Scan&OCR: gafz, 2006
DOING THINGS IN ORDER
IMMEDIATE MODE AND KEYWORDS
OPERATORS AND EXPRESSIONS
SETTING OUT TEXT
THE FUNCTION KEYS
FUNCTION KEY OPERATIONS
HANDLING PROGRAMS ON CASSETTE
STORING LARGER AMOUNTS OF INFORMATION
THE CHARACTER SET
SOUND 'N' RHYTHM
MAKING PROGRAMS OUT OF PROBLEMS
MINIMAL BASIC FEATURES
USING MACHINE CODE
RULES OF BASIC
COMMANDS AND STATEMENTS
MACHINE OPTIONS (GENERAL)
BUILT-IN FUNCTIONS AND VARIABLES
Let's begin by using the machine. That way you can get used to it and see demonstrations of its abilities. Technicalities will be explained later.
It is best if you follow this part of the manual in sequential order, because it is designed to help you to get acquainted with your new computer. Wherever there is scope for you to follow up one subject before you go on to look at others, cross references are provided, so you can learn about the machine in whatever order and at whatever speed you feel comfortable. The second part covers each 'section' of programming (they all link up in reality as you will see) in detail and on a slightly higher level than in the first part. The Reference Section at the end will help you to discover more about the Enterprise once you have learned the fundamentals of controlling the computer.
Before you look at some programs, experiment with the keyboard a bit. You can type whatever you like and it won't hurt the computer at all. If the computer stops producing letters in response to your typing, just press the 'reset' button at the back. The joystick is really good to mess about with-and you'll see how handy it is later on. In the meantime let yourself get to know the computer. It's got a lot to offer you.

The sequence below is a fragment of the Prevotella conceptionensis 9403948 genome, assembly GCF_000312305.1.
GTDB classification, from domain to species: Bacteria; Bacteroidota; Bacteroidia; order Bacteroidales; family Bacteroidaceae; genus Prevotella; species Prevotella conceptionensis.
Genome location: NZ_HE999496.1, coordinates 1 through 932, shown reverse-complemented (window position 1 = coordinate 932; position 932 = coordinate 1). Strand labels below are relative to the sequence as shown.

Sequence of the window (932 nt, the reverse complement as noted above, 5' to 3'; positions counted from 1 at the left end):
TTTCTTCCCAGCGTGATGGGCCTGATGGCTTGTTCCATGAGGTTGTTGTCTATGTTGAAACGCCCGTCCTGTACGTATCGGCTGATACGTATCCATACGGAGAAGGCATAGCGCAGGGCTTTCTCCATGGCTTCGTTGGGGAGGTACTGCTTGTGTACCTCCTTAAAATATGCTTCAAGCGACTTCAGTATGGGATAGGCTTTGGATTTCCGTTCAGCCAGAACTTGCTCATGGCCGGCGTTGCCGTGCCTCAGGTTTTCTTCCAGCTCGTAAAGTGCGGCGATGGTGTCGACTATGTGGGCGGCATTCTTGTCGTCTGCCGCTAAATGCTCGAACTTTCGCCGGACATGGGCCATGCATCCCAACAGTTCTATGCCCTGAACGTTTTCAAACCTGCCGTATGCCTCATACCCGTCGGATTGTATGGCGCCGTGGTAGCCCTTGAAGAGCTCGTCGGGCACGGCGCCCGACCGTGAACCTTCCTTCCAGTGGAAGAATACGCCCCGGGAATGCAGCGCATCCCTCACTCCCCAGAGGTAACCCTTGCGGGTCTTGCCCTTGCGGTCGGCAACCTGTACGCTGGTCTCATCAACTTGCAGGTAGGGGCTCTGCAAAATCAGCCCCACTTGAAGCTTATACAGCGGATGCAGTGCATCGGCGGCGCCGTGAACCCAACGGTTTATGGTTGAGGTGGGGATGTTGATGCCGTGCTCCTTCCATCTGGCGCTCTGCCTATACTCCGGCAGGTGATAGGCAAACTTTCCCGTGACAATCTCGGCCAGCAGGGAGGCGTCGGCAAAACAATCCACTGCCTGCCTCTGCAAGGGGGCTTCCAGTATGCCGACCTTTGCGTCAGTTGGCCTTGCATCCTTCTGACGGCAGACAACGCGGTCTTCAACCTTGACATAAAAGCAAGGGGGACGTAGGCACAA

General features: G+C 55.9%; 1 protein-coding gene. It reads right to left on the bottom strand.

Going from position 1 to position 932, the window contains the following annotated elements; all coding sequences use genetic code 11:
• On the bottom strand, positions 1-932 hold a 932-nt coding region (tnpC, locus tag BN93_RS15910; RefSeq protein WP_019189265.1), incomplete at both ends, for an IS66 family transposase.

Note: When you are just using the computer for word processing (see pages 38-42 and the tables on pages 36 and 37), you don't need to insert the IS-BASIC cartridge. In order to write BASIC programs, however, you need to have this cartridge plugged into the ROM BAY on the left-hand side of the machine.
Try typing in the contents of the box below. Computers are a bit funny about little mistakes, so check your typing before you finish. Remember that you must press the key marked 'enter' at the end of each line. Don't forget the numbers which begin the lines, they're important too. However, you needn't worry about the blank spaces which appear after the numbers. The Enterprise can put spaces in automatically, to make programs look neater. Notice that computers use a special symbol for nought (0), to distinguish it from the capital letter O.
110 PLOT 640, 360,
140 FOR RADIUS= 250 TO 1 STEP - 16
150 SET INK RND (3) + 1
160 PLOT ELLIPSE RADIUS, RADIUS,
170 PLOT PAINT
180 NEXT RADIUS
If you make a typing error, it is easy enough to correct it. If you're still on the same line as the mistake, pressing the key marked 'erase' will move the red flashing 'cursor' to the left, removing letters etc. as it goes. If you have to go back to a previous line, use the joystick to place the cursor at the end of that line, then erase back as far as your error. You can now type the correction, finish off the line by pressing 'enter', and move the cursor (using the joystick) to the bottom of the screen again, or wherever else you want it. Remember that whenever you press a key, the place where your letter or number will appear is the place where the cursor is located at that particular moment.